The National Institute for Health Research is charged with improving the health and wealth of the nation through clinical research. That’s no small task, and cutting edge Information Systems are key to achieving it. Not only do we need systems that reinforce the NIHR’s position as the most integrated health research system in the world, we also need to embrace concepts such as Big Data and Open Data – ideas capable of making “UK plc” the destination of choice for running commercial clinical research studies. But how do we make sure we make the right choices, and what does this mean on a day-to-day level, and how on earth do we secure all that data?
Innovation in information systems has been pushed hard at the health economy in recent times, with only some success. The average nurse on the ward is bored of being promised something new that will make life easier, so this time we have to deliver. Six and a half thousand NHS staff are involved in research activity, so the challenges include how to help these people to collaborate, how to avoid duplicating work, and how to ensure that conducting research at the point of care is as easy as it possibly can be whilst being secure and of a high quality.
Our role is to make the NHS accessible to researchers, but what is the first thing we need to do with Information Systems to do this? When we ask that question, we are told: simplify them, make them faster, make them bigger, make them more secure, make them portable. So are we innovators or prioritisers?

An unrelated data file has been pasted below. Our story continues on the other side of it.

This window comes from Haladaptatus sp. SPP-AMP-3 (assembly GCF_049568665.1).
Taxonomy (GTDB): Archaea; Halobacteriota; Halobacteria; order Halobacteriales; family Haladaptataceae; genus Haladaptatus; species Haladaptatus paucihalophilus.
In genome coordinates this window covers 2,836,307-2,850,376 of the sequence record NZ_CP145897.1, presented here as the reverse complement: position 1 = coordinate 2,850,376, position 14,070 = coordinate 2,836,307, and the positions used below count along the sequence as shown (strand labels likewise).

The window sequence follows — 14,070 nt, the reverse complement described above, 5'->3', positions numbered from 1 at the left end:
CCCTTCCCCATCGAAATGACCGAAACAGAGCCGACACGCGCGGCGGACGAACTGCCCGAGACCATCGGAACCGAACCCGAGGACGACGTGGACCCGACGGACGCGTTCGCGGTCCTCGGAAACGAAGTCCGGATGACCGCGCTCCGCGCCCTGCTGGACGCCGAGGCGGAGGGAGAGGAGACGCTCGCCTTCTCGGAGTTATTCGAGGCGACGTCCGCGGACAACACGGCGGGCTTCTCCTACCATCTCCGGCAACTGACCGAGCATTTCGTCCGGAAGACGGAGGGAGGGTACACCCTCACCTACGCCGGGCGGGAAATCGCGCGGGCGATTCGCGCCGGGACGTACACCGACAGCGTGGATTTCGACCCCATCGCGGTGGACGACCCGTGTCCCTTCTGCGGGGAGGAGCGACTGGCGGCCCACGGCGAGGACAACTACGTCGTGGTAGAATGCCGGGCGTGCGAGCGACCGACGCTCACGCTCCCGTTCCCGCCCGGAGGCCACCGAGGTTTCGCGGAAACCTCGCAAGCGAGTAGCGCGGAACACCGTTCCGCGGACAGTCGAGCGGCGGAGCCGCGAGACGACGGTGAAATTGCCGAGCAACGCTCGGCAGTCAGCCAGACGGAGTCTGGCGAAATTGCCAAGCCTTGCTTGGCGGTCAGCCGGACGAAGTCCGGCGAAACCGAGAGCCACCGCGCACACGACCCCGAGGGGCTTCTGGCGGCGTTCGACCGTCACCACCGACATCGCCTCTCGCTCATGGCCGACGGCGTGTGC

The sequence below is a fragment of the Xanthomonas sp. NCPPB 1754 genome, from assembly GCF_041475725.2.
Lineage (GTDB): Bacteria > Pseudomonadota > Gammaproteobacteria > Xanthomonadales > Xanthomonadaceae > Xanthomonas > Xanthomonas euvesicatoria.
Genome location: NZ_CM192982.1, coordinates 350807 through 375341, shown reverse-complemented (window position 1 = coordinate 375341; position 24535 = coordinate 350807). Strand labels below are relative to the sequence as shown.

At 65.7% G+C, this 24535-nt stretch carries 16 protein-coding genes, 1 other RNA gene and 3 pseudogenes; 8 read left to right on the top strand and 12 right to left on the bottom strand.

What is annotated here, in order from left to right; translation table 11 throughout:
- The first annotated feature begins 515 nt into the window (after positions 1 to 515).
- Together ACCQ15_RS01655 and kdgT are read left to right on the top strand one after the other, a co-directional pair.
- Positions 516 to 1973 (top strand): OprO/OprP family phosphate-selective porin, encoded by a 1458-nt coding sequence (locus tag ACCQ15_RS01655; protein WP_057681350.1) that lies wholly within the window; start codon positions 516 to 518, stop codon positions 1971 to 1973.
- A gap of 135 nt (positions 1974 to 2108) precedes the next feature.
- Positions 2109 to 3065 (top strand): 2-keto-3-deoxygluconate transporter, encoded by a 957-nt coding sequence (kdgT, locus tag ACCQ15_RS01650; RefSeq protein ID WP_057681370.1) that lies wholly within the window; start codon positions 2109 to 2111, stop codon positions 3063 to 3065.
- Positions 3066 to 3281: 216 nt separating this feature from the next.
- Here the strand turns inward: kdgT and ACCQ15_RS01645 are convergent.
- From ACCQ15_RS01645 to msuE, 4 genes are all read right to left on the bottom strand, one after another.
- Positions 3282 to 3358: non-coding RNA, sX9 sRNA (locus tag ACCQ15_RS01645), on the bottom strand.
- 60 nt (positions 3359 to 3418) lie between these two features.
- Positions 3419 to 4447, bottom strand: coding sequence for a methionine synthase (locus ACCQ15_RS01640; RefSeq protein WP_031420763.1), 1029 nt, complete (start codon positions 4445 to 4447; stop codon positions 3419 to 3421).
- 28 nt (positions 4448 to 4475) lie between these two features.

In the last five years, the number of participants involved in research in England has trebled, and the systems we deploy need to handle growth of data at such an exponential rate. However,data in itself is not enough. We also need to transform data into information, and then create the means to gather insight from that information. This is now a demand of the researcher, but also the research participant. Tell me what my involvement in research has achieved, is now a legitimate question that anyone conducting research needs to answer, and therefore we need to provide systems to facilitate it.
Does this lead us towards a massive corporate strategic infrastructure, one big solution for lots of needs and problems? Emphatically, no. What we need is the ability to provide interoperable systems, link legacy systems to new shiny systems, and utilise open data standards. We have tried to use that word “open” in a different way by opening up our data to information managers across the NHS, allowing them to create open queries that can be shared across the organisation, and providing to the catalyst for service improvement. So far it’s working!
…. but the next challenge is how to secure open data, what do we need to do with it and how open is it really… All questions we will start to answer over next six months.
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